Mountain Leader and trail running coach Rachel Sheldrake shares some picks from her home climbing library...
How is your bookshelf organised?
As well as all of our mountain-related books, my husband and I have books on running, cycling, triathlon, travel and more, and we are big map addicts too, so that's quite a lot to organise! Maps and mountain books live on one set of shelves (with a special section for his beloved Munro books); everything else is on the shelves on the other side the room, organised by sport. My work-related running books have a shelf of their own, next to my desk and my 'waiting to be read' pile is stacked up there too.
What do you think is the most valuable book on your shelf?
It probably has very little monetary value at all, but 'The Adventure Alternative' by Colin Mortlock has brought massive value to my life in so many ways. I devoured it as a young, impressionable Outdoor Education student, and the principles and theories of the benefits of having adventure in our lives remain at the heart of my life and work today. For the £6.95 it cost me from Fred Holdsworth's bookshop in Ambleside, I'd say I've had pretty good value for money.
What was the first climbing book you bought?
It's not strictly a climbing book as such, but 'Mountaincraft and Leadership' by Eric Langmuir was the first book I purchased to learn about ropework, knots, belaying and everything else I needed to know. It was my bible then as I learned my craft in the mountains, and I still refer to it from time to time even now.
Which is the oldest book?
I bought Wainwright's 'The Eastern Fells' back in 1986 when I moved to Ambleside as a very excited student who'd never been to the Lake District before. I fell in love with the detail of the words and illustrations, and it helped me to learn my way around my new neighbourhood very quickly. In my head I can't help but read it in Wainwright's voice!
Which is the last book you bought?
'The Lost Art of Running' by Shane Benzie – and it was such an interesting and useful read. I learned so much about the human body, how it moves thanks to connectivity and elasticity, and what we can do to improve that. It's one of those books that I just couldn't put down!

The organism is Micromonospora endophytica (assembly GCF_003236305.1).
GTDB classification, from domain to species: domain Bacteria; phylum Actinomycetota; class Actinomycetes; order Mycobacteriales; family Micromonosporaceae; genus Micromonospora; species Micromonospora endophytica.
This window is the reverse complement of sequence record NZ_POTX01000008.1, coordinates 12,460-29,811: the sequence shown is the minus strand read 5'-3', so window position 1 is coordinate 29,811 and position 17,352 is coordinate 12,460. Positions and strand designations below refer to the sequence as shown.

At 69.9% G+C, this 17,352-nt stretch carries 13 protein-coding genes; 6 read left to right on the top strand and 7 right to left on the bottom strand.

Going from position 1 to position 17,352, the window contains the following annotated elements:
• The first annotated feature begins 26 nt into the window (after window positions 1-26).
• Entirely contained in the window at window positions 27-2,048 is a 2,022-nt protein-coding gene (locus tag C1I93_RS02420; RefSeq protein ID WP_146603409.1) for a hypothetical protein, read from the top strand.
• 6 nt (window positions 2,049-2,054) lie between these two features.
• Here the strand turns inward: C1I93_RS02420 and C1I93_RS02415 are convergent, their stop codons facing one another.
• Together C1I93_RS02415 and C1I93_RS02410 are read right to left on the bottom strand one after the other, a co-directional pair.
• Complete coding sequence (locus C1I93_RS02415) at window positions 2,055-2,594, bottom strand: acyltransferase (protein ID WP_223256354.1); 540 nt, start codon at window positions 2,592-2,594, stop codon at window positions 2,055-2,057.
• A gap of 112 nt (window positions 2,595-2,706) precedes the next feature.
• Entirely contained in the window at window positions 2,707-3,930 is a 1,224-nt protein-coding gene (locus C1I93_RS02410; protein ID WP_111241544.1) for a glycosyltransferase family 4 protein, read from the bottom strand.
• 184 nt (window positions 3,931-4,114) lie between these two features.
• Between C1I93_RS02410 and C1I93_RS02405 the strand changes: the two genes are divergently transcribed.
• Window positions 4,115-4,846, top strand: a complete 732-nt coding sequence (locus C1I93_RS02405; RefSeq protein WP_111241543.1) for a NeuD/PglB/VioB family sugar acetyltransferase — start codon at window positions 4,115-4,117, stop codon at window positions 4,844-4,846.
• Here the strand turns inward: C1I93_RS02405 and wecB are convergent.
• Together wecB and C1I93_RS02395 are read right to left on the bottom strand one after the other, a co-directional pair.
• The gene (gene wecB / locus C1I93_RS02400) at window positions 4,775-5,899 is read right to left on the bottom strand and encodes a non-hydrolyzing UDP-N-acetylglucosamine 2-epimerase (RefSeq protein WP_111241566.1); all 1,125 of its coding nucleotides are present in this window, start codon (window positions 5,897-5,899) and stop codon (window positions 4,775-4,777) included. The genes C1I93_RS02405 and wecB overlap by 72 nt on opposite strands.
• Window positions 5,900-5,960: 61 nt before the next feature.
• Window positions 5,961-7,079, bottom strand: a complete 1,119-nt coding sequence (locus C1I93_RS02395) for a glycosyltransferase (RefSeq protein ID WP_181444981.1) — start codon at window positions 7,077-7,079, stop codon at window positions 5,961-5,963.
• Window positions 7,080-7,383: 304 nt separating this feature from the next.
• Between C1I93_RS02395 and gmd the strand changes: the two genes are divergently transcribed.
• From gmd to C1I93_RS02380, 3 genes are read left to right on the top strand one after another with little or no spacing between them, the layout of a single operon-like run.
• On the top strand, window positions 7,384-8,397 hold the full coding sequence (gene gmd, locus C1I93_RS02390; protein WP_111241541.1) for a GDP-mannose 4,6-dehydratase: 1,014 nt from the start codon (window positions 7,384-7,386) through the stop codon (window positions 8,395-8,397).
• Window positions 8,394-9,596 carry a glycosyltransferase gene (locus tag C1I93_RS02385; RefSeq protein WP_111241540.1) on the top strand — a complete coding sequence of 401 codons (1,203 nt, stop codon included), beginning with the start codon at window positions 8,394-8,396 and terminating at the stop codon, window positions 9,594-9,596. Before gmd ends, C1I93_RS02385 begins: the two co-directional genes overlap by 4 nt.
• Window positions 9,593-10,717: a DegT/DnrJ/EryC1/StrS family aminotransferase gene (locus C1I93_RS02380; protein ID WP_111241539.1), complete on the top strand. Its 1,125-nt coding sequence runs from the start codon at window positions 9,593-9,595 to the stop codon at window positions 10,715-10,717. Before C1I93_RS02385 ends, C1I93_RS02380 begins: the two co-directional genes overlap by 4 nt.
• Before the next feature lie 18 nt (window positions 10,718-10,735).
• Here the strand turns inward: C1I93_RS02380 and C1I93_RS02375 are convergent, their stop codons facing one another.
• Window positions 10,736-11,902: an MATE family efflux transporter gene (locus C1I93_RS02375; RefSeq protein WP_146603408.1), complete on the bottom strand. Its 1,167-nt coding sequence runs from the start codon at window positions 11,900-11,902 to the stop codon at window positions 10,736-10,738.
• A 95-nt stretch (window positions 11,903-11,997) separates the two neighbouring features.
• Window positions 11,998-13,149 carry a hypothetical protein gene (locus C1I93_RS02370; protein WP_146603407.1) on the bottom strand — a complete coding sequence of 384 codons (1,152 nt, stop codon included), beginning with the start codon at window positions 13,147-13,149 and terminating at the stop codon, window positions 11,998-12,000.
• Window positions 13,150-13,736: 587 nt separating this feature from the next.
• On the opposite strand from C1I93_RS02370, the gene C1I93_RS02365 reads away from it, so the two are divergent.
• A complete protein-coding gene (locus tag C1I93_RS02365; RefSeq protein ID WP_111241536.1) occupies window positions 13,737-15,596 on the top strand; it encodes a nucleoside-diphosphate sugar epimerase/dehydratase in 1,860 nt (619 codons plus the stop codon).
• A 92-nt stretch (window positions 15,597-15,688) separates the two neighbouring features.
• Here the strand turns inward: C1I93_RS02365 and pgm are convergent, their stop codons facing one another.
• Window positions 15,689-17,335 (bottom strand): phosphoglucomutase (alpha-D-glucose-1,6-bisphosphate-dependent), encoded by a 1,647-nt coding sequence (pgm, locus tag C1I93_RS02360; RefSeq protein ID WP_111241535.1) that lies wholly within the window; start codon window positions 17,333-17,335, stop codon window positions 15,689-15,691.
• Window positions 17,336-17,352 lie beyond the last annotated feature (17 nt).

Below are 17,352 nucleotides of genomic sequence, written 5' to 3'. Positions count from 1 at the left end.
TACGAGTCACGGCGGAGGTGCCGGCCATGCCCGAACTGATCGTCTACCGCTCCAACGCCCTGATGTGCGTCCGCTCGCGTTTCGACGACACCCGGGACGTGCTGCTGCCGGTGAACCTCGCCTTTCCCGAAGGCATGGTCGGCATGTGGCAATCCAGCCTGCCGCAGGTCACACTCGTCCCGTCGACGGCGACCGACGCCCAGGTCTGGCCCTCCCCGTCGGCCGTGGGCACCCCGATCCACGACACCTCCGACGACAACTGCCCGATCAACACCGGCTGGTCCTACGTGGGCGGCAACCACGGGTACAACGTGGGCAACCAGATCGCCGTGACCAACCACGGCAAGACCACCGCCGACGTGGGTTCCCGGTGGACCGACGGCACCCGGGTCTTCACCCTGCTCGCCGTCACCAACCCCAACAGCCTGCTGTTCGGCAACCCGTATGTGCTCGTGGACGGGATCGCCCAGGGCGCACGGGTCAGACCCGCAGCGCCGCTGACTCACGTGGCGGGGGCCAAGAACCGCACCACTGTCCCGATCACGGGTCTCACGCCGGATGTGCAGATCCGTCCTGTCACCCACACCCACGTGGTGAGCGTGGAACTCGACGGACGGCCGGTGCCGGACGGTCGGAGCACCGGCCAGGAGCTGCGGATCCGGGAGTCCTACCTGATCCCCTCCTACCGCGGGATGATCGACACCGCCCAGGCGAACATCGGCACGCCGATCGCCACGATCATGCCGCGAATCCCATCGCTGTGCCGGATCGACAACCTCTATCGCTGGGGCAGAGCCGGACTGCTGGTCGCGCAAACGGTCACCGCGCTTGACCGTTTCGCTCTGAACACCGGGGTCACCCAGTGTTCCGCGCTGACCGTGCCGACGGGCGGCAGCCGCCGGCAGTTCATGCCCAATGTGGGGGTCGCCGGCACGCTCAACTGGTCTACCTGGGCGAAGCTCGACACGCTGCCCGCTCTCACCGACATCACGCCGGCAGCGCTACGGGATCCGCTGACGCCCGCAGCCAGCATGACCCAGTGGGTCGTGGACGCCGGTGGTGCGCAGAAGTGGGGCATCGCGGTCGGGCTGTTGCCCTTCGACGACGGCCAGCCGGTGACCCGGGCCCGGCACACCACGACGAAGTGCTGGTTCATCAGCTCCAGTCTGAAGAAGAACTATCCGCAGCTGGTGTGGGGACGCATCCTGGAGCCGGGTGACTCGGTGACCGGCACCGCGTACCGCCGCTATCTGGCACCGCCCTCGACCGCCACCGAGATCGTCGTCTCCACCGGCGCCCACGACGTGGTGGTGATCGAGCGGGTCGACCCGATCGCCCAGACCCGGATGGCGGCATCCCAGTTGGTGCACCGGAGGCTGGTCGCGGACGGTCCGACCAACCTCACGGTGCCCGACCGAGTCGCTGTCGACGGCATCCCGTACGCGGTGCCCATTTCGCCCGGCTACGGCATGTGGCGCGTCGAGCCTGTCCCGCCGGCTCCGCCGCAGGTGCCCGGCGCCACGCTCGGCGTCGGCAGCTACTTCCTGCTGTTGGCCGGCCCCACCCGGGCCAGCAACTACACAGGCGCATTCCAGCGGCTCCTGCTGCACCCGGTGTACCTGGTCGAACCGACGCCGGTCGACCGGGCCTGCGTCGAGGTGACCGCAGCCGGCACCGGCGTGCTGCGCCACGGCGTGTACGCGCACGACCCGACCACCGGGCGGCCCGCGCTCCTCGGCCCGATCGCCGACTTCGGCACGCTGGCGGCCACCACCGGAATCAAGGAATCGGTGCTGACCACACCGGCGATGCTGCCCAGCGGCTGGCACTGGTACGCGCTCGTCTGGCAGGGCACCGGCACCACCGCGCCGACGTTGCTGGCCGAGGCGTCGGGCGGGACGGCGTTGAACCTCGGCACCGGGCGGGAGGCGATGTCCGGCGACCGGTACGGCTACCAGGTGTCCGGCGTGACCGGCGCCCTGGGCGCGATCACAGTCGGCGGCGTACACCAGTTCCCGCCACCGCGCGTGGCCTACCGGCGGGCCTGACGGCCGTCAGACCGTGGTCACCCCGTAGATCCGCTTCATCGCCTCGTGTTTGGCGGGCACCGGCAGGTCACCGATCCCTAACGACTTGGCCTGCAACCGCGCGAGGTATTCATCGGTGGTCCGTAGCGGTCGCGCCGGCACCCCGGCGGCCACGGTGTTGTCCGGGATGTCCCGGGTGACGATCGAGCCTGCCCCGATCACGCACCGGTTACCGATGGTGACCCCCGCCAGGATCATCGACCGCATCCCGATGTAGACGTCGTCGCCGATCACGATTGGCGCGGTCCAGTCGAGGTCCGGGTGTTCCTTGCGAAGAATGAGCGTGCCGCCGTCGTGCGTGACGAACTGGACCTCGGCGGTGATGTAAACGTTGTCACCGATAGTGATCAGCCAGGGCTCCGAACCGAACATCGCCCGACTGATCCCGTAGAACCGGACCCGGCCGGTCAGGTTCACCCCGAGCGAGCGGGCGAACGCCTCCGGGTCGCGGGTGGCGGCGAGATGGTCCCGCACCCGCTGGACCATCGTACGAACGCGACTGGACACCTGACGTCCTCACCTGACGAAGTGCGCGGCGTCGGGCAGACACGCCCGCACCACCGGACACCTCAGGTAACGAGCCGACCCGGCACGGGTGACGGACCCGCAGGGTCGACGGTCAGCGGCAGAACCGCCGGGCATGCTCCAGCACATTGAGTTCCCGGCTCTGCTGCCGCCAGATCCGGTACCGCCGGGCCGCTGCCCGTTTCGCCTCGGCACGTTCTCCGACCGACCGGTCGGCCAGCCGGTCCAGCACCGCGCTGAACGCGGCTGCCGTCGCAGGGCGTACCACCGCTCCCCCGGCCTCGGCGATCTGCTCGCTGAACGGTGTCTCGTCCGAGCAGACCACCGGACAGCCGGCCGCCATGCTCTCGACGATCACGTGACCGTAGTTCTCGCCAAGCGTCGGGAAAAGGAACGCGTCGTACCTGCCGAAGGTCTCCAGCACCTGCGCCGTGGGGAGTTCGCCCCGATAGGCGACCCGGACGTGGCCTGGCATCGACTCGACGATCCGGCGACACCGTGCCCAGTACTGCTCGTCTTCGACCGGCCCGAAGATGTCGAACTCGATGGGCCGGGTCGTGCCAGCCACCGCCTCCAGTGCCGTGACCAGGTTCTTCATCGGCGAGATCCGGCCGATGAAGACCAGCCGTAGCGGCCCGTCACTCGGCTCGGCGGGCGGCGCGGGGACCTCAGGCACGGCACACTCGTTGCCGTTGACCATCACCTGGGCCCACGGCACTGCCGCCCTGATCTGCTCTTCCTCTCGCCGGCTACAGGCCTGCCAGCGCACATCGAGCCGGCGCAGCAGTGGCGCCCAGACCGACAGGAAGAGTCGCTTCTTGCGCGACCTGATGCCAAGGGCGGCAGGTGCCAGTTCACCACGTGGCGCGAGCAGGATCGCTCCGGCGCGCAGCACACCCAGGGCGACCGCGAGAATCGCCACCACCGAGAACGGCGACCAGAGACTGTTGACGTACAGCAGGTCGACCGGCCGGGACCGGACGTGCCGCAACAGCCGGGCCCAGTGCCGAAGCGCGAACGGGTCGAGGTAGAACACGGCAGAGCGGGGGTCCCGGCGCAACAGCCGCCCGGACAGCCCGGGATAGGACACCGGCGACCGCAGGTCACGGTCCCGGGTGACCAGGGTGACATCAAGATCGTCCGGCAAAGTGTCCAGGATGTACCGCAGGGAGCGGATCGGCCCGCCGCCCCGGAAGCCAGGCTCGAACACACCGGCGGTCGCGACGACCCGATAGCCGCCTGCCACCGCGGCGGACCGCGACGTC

Which is the last fiction book you read?
Having enjoyed his well-known book 'The Kite Runner', I went on to read 'A Thousand Splendid Suns' by Khaled Hosseini, a story of love and friendship in Kabul, Afghanistan. It's a pretty gripping read and a bit of a tear-jerker too.
And the last non-fiction book?
I've just finished reading 'The Miracle Pill' by Peter Walker. Written during the first lockdown, it's a fascinating, and frightening, insight into the impact of falling physical activity levels on the state of our nation's health and well-being. Walker presents a strong argument as to how increasing our daily movement levels even just a little could have a really positive impact on health. I thought I was a pretty active person until I read this, but it's helped me to see how I could and should do so much more. This is one of those books I think everyone needs to read.
Which is your favourite book on the shelf?
This was such a hard one to choose! There were some strong contenders, with several books that have really captured and engaged me over the years. I could have chosen 'One and Two Halves to K2', James Ballard's gripping take of taking his young children to visit the mountain where their mother lost her life. Equally, I loved John Ridgway's 'Road to Elizabeth', an epic tale of an adventure in the Peruvian Andes. But in the end, I've settled on 'Clouds From Both Sides' by the late Julie Tullis. In my younger years I spent hours and hours lost in that book, in total and utter awe of what she had achieved as a climber. I wanted to be like her.
The inevitable Desert Island question: if you could choose only one book, which would you take with you?
I've read it so many times already and would happily read it over and over again, so for this I choose 'Feet in the Clouds – a Tale of Fell Running and Obsession' by Richard Askwith. Easy to read, his experiences really resonate with me, and every time I read it, I learn something new about fell-running. It's everything I want in a good book, and if I was to write one myself, I'd want it to be like this.
What will you read next?
Next on my pile is 'The Living Mountain' by Nan Shepherd. Staying in Braemar last autumn, the cottage owners had kindly left a pile of mountain-related books by the bed and it caught my eye. I didn't get a chance to read it then (because of another book mentioned above!) but a kind friend has just passed her copy to me so I'm looking forward to getting stuck into an insight into Cairngorm life.